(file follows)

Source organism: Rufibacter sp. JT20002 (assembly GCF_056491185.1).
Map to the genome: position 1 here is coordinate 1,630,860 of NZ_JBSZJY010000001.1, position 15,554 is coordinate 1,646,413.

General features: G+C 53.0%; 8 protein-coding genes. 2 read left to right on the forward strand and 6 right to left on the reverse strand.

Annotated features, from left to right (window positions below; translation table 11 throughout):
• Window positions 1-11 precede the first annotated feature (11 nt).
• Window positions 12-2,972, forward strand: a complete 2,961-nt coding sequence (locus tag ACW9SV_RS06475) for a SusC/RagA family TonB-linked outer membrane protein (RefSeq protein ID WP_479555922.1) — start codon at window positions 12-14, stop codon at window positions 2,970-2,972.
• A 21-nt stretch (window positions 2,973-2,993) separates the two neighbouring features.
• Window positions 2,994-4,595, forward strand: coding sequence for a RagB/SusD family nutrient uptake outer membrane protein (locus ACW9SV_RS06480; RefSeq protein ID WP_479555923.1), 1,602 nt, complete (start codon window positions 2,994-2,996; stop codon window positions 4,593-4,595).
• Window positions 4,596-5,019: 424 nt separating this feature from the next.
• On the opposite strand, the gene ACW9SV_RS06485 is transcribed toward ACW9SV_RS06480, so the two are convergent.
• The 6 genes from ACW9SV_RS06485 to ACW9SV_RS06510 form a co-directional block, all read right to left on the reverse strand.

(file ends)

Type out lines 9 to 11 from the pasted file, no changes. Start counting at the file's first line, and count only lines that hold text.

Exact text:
• Window positions 4,596-5,019: 424 nt separating this feature from the next.
• On the opposite strand, the gene ACW9SV_RS06485 is transcribed toward ACW9SV_RS06480, so the two are convergent.
• The 6 genes from ACW9SV_RS06485 to ACW9SV_RS06510 form a co-directional block, all read right to left on the reverse strand.